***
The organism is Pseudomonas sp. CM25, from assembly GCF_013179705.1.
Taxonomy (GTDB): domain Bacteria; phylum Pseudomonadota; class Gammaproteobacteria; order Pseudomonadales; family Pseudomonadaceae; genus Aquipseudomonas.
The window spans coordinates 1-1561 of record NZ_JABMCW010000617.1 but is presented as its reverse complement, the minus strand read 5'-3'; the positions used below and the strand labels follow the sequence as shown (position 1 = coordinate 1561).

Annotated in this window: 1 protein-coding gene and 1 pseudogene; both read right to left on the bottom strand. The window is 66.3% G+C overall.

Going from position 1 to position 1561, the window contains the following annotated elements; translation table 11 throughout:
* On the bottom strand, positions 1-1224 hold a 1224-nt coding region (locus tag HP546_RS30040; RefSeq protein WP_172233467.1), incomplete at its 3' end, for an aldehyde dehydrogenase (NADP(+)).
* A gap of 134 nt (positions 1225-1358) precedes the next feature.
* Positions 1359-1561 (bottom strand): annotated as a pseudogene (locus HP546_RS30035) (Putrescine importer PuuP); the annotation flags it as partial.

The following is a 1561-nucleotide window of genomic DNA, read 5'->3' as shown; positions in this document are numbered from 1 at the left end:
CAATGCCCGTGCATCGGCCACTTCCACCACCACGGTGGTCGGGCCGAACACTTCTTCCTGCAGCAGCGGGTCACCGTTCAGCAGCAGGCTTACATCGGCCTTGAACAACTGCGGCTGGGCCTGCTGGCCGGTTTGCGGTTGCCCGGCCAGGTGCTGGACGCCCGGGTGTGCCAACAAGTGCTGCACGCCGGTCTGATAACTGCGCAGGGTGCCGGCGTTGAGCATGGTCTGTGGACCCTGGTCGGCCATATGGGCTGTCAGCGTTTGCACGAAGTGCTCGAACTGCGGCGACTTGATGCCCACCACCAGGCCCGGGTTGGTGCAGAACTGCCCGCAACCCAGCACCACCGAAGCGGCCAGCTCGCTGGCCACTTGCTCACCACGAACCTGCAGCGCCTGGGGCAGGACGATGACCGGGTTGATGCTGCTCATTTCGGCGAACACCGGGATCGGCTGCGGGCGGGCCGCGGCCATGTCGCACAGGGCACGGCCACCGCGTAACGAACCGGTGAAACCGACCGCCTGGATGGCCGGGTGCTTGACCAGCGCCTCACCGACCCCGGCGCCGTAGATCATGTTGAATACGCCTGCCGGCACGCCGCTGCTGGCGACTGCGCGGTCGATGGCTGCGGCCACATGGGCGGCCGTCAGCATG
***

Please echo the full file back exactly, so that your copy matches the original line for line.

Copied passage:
The organism is Pseudomonas sp. CM25, from assembly GCF_013179705.1.
Taxonomy (GTDB): domain Bacteria; phylum Pseudomonadota; class Gammaproteobacteria; order Pseudomonadales; family Pseudomonadaceae; genus Aquipseudomonas.
The window spans coordinates 1-1561 of record NZ_JABMCW010000617.1 but is presented as its reverse complement, the minus strand read 5'-3'; the positions used below and the strand labels follow the sequence as shown (position 1 = coordinate 1561).

Annotated in this window: 1 protein-coding gene and 1 pseudogene; both read right to left on the bottom strand. The window is 66.3% G+C overall.

Going from position 1 to position 1561, the window contains the following annotated elements; translation table 11 throughout:
* On the bottom strand, positions 1-1224 hold a 1224-nt coding region (locus tag HP546_RS30040; RefSeq protein WP_172233467.1), incomplete at its 3' end, for an aldehyde dehydrogenase (NADP(+)).
* A gap of 134 nt (positions 1225-1358) precedes the next feature.
* Positions 1359-1561 (bottom strand): annotated as a pseudogene (locus HP546_RS30035) (Putrescine importer PuuP); the annotation flags it as partial.

The following is a 1561-nucleotide window of genomic DNA, read 5'->3' as shown; positions in this document are numbered from 1 at the left end:
CAATGCCCGTGCATCGGCCACTTCCACCACCACGGTGGTCGGGCCGAACACTTCTTCCTGCAGCAGCGGGTCACCGTTCAGCAGCAGGCTTACATCGGCCTTGAACAACTGCGGCTGGGCCTGCTGGCCGGTTTGCGGTTGCCCGGCCAGGTGCTGGACGCCCGGGTGTGCCAACAAGTGCTGCACGCCGGTCTGATAACTGCGCAGGGTGCCGGCGTTGAGCATGGTCTGTGGACCCTGGTCGGCCATATGGGCTGTCAGCGTTTGCACGAAGTGCTCGAACTGCGGCGACTTGATGCCCACCACCAGGCCCGGGTTGGTGCAGAACTGCCCGCAACCCAGCACCACCGAAGCGGCCAGCTCGCTGGCCACTTGCTCACCACGAACCTGCAGCGCCTGGGGCAGGACGATGACCGGGTTGATGCTGCTCATTTCGGCGAACACCGGGATCGGCTGCGGGCGGGCCGCGGCCATGTCGCACAGGGCACGGCCACCGCGTAACGAACCGGTGAAACCGACCGCCTGGATGGCCGGGTGCTTGACCAGCGCCTCACCGACCCCGGCGCCGTAGATCATGTTGAATACGCCTGCCGGCACGCCGCTGCTGGCGACTGCGCGGTCGATGGCTGCGGCCACATGGGCGGCCGTCAGCATG